While very supportive of genuine proposals to resolve disputes outside of the court room, the courts are alive to the possibility that some parties may seek an adjournment seemingly to facilitate mediation, but really for tactical purposes. The courts scrutinise contested applications to mediate, and look to the motives and intentions of the party seeking mediation.
The Mediation Act 2017 and court rules allow the courts to adjourn legal proceedings so that the parties can engage in mediation or other forms of alternative dispute resolution (ADR). A party who refuses an invitation by the Court to mediate, without good reason, may later be penalised in costs.
`OUT OF THE BLUE' MEDIATION
The High Court, and Court of Appeal, recently refused an application to adjourn proceedings to allow the parties to mediate where the application was brought in somewhat unusual circumstances (Danske Bank v SC).
In refusing the application, the Court had regard to the:
» conduct of the litigation;
» stage of the proceedings
» potential effect of an adjournment on the proceedings;
» likely success of the mediation; and
» bona fides of the application.
Danske Bank obtained judgment against a borrower for 5.7 million. In separate family law proceedings, the borrower's estranged wife obtained an order for maintenance against rental income from certain properties in his name. The bank issued proceedings against the wife, claiming that it was entitled to the rental income from these properties. It also sought an interlocutory injunction to ring-fence the rental income pending the determination of the full dispute.
When the matter came before the High Court, the wife's counsel asked the Court to adjourn the proceedings to allow the parties to mediate. This request came completely `out of the blue': there had been no suggestion of mediation, either in conversations or correspondence with the bank, prior to this.
THE CONDUCT OF THE LITIGATION
The High Court made it clear to the wife that before making an application to the Court, she had to engage with the bank to see if it was willing to go to mediation.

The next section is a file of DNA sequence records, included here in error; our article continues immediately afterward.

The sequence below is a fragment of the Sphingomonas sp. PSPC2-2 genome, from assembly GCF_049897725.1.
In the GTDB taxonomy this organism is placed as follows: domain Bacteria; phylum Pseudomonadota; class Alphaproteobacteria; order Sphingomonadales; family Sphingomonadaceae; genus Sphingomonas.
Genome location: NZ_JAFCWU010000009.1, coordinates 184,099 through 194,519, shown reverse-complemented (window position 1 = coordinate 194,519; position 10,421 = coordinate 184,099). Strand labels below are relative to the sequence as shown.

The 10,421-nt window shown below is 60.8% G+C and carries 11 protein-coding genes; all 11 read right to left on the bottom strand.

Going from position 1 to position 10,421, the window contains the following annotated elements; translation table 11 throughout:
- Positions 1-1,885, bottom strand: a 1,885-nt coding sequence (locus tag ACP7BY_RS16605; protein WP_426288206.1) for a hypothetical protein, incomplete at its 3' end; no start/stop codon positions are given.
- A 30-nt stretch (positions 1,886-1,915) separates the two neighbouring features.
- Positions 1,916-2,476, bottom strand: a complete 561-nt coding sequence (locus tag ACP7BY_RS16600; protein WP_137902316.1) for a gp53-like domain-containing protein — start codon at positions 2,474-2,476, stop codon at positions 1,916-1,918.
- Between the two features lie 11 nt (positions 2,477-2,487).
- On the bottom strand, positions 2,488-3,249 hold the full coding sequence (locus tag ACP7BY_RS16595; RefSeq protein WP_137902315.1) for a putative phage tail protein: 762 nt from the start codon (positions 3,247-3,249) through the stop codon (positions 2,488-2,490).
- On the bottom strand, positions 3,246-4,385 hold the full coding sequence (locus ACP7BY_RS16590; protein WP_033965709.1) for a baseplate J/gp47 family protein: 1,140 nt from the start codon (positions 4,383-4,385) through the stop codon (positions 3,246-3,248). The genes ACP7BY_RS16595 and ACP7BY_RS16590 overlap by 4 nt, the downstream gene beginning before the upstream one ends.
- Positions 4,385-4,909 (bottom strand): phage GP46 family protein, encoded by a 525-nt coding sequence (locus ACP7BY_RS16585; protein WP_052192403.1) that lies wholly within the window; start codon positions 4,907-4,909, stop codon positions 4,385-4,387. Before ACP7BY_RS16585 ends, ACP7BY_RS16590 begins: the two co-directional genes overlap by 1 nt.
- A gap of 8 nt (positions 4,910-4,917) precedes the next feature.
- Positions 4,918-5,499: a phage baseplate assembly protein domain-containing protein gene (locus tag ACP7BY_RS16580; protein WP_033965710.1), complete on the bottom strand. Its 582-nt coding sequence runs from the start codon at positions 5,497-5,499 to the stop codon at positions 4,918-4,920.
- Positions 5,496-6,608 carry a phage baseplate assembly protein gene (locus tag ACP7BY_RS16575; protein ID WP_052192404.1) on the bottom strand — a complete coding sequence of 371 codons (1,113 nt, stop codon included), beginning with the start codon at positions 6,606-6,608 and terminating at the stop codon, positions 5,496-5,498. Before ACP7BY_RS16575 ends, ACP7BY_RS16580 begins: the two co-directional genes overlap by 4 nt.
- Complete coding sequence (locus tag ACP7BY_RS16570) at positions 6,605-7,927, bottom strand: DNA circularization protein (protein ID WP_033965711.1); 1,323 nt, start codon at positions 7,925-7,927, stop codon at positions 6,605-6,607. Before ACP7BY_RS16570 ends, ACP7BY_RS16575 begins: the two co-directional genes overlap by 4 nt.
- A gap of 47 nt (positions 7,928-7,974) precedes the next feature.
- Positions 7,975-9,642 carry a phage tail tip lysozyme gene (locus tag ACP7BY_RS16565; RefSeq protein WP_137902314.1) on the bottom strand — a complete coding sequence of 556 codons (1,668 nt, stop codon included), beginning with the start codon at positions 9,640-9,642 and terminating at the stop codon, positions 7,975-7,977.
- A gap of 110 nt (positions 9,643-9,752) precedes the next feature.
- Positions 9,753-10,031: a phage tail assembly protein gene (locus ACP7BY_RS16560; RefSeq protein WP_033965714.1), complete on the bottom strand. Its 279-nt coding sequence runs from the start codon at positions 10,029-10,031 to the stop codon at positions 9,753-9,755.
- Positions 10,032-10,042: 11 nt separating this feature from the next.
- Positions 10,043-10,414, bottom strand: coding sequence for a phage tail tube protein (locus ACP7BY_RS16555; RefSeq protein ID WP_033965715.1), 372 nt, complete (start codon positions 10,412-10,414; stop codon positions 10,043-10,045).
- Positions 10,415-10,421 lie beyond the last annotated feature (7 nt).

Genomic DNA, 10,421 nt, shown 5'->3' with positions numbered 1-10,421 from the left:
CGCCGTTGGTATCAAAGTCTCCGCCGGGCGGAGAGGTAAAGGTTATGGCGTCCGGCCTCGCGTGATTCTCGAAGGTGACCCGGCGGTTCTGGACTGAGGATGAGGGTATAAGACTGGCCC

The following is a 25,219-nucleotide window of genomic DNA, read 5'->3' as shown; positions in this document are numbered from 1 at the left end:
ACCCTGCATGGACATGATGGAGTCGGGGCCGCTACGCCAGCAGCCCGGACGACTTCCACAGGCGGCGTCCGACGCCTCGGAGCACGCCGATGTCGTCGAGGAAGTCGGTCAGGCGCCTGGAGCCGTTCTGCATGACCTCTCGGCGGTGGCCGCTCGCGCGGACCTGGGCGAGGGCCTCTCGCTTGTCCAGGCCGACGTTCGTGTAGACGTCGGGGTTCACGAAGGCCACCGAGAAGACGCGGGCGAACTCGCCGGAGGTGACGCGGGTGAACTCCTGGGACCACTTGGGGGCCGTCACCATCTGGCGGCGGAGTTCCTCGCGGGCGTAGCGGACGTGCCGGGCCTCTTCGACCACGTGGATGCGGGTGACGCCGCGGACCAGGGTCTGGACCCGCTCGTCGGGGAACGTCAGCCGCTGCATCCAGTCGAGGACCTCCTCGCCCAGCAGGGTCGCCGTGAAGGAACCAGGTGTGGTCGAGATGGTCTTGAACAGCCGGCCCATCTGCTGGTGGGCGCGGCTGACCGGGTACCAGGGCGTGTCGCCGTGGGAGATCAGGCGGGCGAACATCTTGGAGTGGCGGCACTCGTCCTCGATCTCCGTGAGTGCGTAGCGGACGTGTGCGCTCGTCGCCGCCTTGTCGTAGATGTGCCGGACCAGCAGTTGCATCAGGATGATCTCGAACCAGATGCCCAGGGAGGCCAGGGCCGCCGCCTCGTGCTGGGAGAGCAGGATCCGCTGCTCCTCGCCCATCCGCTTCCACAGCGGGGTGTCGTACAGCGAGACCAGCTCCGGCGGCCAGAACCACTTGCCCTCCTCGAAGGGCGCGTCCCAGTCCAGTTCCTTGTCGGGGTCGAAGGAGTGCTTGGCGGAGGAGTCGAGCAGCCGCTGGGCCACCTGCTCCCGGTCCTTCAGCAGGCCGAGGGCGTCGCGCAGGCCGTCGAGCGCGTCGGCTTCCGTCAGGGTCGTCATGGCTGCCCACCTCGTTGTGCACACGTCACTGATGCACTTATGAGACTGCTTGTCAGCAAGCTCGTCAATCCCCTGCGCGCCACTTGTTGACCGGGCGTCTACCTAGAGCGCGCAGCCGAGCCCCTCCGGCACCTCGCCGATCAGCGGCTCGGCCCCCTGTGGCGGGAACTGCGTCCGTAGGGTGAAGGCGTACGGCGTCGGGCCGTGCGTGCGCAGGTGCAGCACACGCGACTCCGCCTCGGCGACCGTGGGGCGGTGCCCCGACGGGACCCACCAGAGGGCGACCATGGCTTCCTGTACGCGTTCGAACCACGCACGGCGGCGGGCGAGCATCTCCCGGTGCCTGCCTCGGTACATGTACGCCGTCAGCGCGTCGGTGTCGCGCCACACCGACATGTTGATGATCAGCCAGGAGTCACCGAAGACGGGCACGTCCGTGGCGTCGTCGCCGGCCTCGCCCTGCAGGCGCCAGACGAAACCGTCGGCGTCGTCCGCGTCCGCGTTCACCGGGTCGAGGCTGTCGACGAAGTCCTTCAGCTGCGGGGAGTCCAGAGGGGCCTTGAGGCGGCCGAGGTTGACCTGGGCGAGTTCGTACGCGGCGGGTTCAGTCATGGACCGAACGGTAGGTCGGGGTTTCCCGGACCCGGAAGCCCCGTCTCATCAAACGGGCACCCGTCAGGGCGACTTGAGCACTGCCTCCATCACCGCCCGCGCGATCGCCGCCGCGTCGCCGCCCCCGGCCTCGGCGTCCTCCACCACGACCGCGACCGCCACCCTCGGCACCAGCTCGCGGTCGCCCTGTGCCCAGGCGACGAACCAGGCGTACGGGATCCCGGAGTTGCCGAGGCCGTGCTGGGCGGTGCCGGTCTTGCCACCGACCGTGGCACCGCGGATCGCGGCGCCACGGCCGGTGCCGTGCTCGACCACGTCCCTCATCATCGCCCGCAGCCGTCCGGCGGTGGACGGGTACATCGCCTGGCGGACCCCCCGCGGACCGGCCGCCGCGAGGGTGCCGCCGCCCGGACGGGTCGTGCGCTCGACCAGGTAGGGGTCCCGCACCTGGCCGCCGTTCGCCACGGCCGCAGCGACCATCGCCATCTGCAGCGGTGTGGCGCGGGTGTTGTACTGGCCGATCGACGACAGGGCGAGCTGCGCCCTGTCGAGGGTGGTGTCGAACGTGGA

Subsequently, and on the bank's suggestion, the parties agreed to have a settlement meeting, instead of a mediation. But without notice to the bank, the wife issued a court application for mediation, which was due to be heard by the High Court the day after the settlement meeting. The wife obtained permission from the Court for short service of the application on the bank, but did not tell the Court about the settlement meeting that had been arranged.
This wife's conduct raised questions as to whether she genuinely wanted to resolve the dispute or whether her true objective was to get an adjournment to delay the proceedings, while continuing to receive a portion of the rent.
THE STAGE OF THE PROCEEDINGS
The proceedings were at a very early stage and the application for the interlocutory injunction had not been heard. The High Court and the Court of Appeal took the view that it was more appropriate that the parties deliver their pleadings and try to narrow the reliefs sought before seeking a court adjournment to facilitate mediation.
THE POTENTIAL EFFECT OF AN ADJOURNMENT TO FACILITATE MEDIATION
The proceedings had been previously adjourned by a number of months to facilitate the wife in filing her papers, and even then she did not file her papers until the day before the matter was first before the High Court. The wife continued to receive a portion of the rent roll during this time.
The Court accepted that time was of the essence, and that it was reasonable for
the bank to seek an injunction to secure the rent roll pending the determination of the full dispute.
THE LIKELY SUCCESS OF MEDIATION
The prospect of mediation being successful at such an early stage in the proceedings was questionable, particularly as the parties had already attended two settlement meetings with their solicitors and counsel, but had failed to resolve the issues in dispute.
THE BONA FIDES OF THE APPLICATION
The Court of Appeal had particular regard to the wife's motives in bringing the application. Referring to the Atlantic Shellfish case, it reiterated that the Court will not grant an application for mediation where it is satisfied that the party seeking mediation has no real interest in mediating the dispute, and is only bringing the application for tactical reasons.